R1150 R & RT
It's hard to argue that the life of a motorcycle journalist is a tough one when you're riding a brand spanker through Texas, still digesting the 5 star dinner from the night before. Of course, this is a relatively rare experience. With only one day to try and appraise two new machines, it is on the tight side, but I'm not here to do a Cycle Canada, no I'm here to spin tales of big hair, large cowboy hats, the open road and ... oh yes, what we thought of BMW's revamped R1150R & RT.
Stumbling out of the Four Seasons hotel in Austin early Saturday morning welcomed us with a rather chilly and rain clouded day. The hangover was not as bad as I deserved, and the line up of R and RT motorcycles testified of the riding pleasure to come, especially considering that most of Canada was still under a blanket of that white stuff.
The previous evening BMW had sat us down and covered all the technical changes that they'd made to these models. These consist mainly of a change from 18 inch to 17 inch rear wheels (for better tire selection), the upgrade from the 1100 to 1150 motor (more power), the new 6 speed transmission (instead of 5, and smoother also) and the latest EVO brake system & Integral ABS (optional on the R, standard on the RT). Of course, there are numerous other modifications as well, such as a cosmetic makeover (significant on the R model, but mainly confined to the upper fairing on the RT).
Interestingly, power and torque output graphs show that the new motor develops almost identical curves as the 1100 unit did, they're just higher up (up 5 hp and 1 lb-ft respectively). This is a good thing as one of the major pleasures of the 1100R was the fun way it delivered it's power, something that it thankfully retains in this makeover - pulling hard and fast all the way up the rev band.
The motor is apparently identical to the one used on the R1150GS although I did notice a certain amount of buzzy vibration that I can't remember from the GS or the old 1100R model. Initially I thought that it might be sufficient to ruin an otherwise excellent bike, but strangely, after a few hours in the saddle it seemed to be much less of a factor. Keep the motor below 3,500 rpm and the vibes are totally absent, which is fine if you don't plan on going any faster than 110 Km/h.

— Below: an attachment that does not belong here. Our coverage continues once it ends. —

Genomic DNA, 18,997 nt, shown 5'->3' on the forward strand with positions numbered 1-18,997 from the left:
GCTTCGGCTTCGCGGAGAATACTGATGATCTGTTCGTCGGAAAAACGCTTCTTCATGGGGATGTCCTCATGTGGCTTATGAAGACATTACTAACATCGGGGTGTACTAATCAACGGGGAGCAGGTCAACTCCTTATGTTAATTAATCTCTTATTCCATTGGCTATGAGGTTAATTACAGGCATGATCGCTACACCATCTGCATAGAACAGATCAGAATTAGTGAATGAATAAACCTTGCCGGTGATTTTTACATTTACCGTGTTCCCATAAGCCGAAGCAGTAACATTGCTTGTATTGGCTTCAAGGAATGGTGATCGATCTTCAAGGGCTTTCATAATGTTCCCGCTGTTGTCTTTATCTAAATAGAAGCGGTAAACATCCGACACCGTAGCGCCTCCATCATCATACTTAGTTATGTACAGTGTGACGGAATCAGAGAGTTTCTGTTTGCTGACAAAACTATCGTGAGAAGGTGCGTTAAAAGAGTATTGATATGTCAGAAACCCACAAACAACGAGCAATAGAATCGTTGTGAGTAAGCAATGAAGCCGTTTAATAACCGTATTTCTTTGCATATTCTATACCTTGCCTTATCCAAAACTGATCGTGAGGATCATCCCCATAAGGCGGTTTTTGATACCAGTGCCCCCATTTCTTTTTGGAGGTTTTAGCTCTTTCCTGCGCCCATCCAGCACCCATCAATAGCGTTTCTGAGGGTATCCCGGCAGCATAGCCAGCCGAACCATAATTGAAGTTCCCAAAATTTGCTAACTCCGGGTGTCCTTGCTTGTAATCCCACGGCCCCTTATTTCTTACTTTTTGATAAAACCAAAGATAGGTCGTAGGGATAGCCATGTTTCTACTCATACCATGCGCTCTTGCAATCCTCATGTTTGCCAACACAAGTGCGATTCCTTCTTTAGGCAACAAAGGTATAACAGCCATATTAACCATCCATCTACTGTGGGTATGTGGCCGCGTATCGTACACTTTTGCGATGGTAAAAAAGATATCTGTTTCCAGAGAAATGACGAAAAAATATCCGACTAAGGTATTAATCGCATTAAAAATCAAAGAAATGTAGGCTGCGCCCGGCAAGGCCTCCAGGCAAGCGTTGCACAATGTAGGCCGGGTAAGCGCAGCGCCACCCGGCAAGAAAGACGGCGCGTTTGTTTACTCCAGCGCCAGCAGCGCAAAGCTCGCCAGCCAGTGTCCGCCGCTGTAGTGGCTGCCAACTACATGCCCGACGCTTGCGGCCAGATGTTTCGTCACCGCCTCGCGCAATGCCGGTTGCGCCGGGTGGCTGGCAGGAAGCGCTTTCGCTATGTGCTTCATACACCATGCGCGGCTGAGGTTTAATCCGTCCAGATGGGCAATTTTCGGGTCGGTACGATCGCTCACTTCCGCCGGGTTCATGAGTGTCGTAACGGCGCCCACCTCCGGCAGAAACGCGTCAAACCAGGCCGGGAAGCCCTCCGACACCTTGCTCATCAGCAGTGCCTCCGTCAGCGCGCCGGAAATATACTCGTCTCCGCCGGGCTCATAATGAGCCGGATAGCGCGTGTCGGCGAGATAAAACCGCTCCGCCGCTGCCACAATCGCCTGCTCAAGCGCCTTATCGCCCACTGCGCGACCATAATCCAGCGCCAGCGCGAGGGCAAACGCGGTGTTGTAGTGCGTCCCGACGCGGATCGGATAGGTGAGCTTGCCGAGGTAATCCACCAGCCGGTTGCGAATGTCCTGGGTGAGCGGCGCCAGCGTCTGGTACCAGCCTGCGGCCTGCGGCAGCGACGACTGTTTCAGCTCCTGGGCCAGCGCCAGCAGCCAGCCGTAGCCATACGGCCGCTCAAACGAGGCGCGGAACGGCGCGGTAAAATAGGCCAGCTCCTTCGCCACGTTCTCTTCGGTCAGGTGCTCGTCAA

I managed to get it up to about 190 Km/h (7 Km/h off what BMW claim as the maximum), which caused extreme neck bending and the condition feared by all - licence-absentcia. However, at more respectable speeds (below 115 Km/h) the instrument cluster does a surprisingly good job at protecting the rider, although there are a range of screens available which would seem like a good investment.
BMW have opted for lower (and further forward) steel tubular bars, along with lower pegs, which could be a bad thing but personally I didn't notice any significant difference, the rider positioning being close to ideal. However, I think they screwed up on the seat. The three position option has been dropped in favour of a standard 800 mm jobbie, or a 770 mm lower option. I couldn't get comfortable, Scot Magnish (my riding buddy for the day) couldn't get comfortable, with the result being a compulsory arse flexing session after 30 minutes. Shame really.
Handling wise, although there is a bit of weight being hauled around (238Kg wet), it holds its own in corners and is still very manoeuvrable in traffic. The only time I reached the limits of its suspension was scooting down some magnificently twisty and hilly backroads a few hours out of Austin. The bridges are low and flat, giving a sharp angle as the curve of the hill suddenly flattens out at its base. At 130 plus, this will compress just about any system, the R being no different, but amazingly it didn't err off-line whatsoever. Unfortunately my spine didn't appreciate the sudden compression, leaving me only 4 foot tall for the rest of the day.
Aesthetically, the R has seen significant improvements over its previous "demented bug look". Oil coolers have been integrated into the side of the tank (no longer looking like a bolt-on afterthought), the front fender has been modified (to create a line through the length of the bike), the front telelever arm is now made up of several pieces of steel tube (fancy, and no more steering damper) and the 5 spoke wheels have been lifted from the S model (which also happen to be lighter).
The net effect is an altogether taught and sleeker package.
Although the RT also gets the 1150 motor and six speed tranny, it's version is at a slightly higher state of tune, as a result of a higher compression ratio, giving a max output of 95 hp and 74 ft-lbs of torque (up 5 hp and 4 ft-lbs respectively). However, it doesn't feel as nippy as the R, thanks to the additional 40 Kgs it has to haul around.
While it still has some vibration above the 3,500 rpm mark, it's not as buzzy as the R, and so does not seem to make itself noticed as much. Also, the sixth gear is noticeably taller which means that the RT lends itself well to more relaxed high speed cruising, although it's a tad feeble in the acceleration department when in top.